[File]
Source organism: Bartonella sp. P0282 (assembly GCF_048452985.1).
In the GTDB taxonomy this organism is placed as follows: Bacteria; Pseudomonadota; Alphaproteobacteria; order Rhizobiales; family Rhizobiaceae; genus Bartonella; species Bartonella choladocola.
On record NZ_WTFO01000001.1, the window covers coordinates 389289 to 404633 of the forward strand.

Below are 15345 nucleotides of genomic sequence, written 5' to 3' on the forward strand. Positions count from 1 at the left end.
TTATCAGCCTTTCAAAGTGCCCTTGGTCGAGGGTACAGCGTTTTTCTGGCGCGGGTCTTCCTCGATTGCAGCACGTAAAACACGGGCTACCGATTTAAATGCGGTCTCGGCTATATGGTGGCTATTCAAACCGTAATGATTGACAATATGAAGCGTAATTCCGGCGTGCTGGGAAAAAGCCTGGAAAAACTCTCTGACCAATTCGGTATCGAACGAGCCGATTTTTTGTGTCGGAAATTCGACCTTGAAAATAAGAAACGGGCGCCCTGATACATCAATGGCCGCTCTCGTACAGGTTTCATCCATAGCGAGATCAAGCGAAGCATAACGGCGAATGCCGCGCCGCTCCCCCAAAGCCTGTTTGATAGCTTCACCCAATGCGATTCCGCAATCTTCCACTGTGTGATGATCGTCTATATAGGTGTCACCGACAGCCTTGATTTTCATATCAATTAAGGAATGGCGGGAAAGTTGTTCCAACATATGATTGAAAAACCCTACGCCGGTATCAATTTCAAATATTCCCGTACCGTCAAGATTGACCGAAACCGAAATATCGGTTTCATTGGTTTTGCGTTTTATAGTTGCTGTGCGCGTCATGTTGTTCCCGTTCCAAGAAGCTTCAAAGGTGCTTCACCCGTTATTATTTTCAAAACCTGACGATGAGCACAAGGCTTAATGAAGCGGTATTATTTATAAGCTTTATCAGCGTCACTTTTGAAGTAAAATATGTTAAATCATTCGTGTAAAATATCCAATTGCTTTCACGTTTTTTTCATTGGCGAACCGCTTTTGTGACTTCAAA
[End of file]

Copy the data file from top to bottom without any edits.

Source organism: Bartonella sp. P0282 (assembly GCF_048452985.1).
In the GTDB taxonomy this organism is placed as follows: Bacteria; Pseudomonadota; Alphaproteobacteria; order Rhizobiales; family Rhizobiaceae; genus Bartonella; species Bartonella choladocola.
On record NZ_WTFO01000001.1, the window covers coordinates 389289 to 404633 of the forward strand.

Below are 15345 nucleotides of genomic sequence, written 5' to 3' on the forward strand. Positions count from 1 at the left end.
TTATCAGCCTTTCAAAGTGCCCTTGGTCGAGGGTACAGCGTTTTTCTGGCGCGGGTCTTCCTCGATTGCAGCACGTAAAACACGGGCTACCGATTTAAATGCGGTCTCGGCTATATGGTGGCTATTCAAACCGTAATGATTGACAATATGAAGCGTAATTCCGGCGTGCTGGGAAAAAGCCTGGAAAAACTCTCTGACCAATTCGGTATCGAACGAGCCGATTTTTTGTGTCGGAAATTCGACCTTGAAAATAAGAAACGGGCGCCCTGATACATCAATGGCCGCTCTCGTACAGGTTTCATCCATAGCGAGATCAAGCGAAGCATAACGGCGAATGCCGCGCCGCTCCCCCAAAGCCTGTTTGATAGCTTCACCCAATGCGATTCCGCAATCTTCCACTGTGTGATGATCGTCTATATAGGTGTCACCGACAGCCTTGATTTTCATATCAATTAAGGAATGGCGGGAAAGTTGTTCCAACATATGATTGAAAAACCCTACGCCGGTATCAATTTCAAATATTCCCGTACCGTCAAGATTGACCGAAACCGAAATATCGGTTTCATTGGTTTTGCGTTTTATAGTTGCTGTGCGCGTCATGTTGTTCCCGTTCCAAGAAGCTTCAAAGGTGCTTCACCCGTTATTATTTTCAAAACCTGACGATGAGCACAAGGCTTAATGAAGCGGTATTATTTATAAGCTTTATCAGCGTCACTTTTGAAGTAAAATATGTTAAATCATTCGTGTAAAATATCCAATTGCTTTCACGTTTTTTTCATTGGCGAACCGCTTTTGTGACTTCAAA